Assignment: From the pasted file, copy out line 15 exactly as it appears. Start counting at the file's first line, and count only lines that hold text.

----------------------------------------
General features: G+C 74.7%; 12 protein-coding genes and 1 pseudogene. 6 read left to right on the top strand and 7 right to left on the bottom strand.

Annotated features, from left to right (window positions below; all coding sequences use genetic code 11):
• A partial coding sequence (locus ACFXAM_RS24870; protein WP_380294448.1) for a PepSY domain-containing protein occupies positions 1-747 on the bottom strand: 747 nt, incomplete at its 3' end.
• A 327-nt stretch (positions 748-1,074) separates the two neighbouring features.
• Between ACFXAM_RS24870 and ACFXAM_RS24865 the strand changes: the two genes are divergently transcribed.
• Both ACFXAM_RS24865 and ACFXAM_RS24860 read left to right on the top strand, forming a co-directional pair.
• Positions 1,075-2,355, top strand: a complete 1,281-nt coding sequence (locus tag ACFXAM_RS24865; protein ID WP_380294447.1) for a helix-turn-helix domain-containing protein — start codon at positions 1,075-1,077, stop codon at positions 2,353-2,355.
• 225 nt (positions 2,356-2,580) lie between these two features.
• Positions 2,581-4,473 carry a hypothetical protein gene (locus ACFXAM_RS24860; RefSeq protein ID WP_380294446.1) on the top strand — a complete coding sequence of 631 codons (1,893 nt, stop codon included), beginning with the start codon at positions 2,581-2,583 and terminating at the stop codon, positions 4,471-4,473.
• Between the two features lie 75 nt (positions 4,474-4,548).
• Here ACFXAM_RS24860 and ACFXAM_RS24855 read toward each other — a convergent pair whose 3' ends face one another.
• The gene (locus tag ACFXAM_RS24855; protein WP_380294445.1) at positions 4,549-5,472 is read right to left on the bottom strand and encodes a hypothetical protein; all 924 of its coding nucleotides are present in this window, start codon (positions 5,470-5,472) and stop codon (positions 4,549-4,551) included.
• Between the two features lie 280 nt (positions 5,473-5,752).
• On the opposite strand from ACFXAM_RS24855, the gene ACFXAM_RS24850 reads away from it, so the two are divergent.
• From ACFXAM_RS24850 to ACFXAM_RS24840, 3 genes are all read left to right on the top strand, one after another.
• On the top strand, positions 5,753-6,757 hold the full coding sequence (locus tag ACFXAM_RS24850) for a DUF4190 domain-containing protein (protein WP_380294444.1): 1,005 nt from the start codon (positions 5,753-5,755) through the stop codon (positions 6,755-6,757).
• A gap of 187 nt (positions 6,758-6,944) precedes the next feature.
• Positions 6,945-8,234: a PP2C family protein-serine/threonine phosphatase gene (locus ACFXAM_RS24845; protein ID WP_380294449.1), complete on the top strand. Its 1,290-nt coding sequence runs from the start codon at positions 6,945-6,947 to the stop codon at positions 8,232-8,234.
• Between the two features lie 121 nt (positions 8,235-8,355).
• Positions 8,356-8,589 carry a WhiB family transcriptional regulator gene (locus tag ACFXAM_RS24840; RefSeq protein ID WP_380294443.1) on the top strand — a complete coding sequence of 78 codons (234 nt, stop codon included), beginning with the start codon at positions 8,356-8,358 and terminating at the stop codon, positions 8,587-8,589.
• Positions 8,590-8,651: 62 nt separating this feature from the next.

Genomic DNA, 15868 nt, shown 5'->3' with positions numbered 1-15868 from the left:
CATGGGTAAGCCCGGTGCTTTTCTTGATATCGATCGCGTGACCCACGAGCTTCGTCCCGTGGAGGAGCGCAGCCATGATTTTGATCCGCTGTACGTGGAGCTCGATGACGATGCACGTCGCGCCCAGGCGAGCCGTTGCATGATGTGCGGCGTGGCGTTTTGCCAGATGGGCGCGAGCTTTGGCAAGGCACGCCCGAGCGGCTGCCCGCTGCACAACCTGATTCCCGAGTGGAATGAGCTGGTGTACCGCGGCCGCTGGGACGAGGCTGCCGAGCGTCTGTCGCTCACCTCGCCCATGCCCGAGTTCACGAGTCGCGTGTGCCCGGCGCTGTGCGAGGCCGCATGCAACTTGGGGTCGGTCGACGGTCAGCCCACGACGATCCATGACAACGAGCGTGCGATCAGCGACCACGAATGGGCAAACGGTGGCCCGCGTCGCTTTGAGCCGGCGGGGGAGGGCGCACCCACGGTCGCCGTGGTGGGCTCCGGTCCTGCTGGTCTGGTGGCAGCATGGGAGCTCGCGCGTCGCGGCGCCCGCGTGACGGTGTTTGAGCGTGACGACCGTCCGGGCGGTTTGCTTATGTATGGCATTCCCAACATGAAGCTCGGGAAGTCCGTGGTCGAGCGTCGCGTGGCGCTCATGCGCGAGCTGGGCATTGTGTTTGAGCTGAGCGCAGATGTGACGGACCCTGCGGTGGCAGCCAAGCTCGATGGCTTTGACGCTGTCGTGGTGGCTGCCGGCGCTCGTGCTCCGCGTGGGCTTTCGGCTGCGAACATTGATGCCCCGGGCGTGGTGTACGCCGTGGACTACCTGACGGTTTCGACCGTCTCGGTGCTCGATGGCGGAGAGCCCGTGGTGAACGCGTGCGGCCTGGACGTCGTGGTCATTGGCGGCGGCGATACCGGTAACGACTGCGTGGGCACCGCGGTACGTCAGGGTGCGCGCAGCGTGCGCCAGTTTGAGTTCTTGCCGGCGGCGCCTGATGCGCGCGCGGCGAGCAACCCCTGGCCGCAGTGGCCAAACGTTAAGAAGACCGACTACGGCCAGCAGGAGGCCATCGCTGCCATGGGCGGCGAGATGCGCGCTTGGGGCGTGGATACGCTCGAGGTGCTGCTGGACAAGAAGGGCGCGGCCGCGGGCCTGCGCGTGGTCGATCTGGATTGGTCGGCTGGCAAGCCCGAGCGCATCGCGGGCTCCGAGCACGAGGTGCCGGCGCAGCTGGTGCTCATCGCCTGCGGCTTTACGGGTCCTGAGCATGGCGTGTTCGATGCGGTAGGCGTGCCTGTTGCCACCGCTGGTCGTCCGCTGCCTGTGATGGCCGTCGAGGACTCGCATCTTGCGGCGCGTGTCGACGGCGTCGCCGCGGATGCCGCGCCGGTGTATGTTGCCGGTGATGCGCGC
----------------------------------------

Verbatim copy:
• From ACFXAM_RS24850 to ACFXAM_RS24840, 3 genes are all read left to right on the top strand, one after another.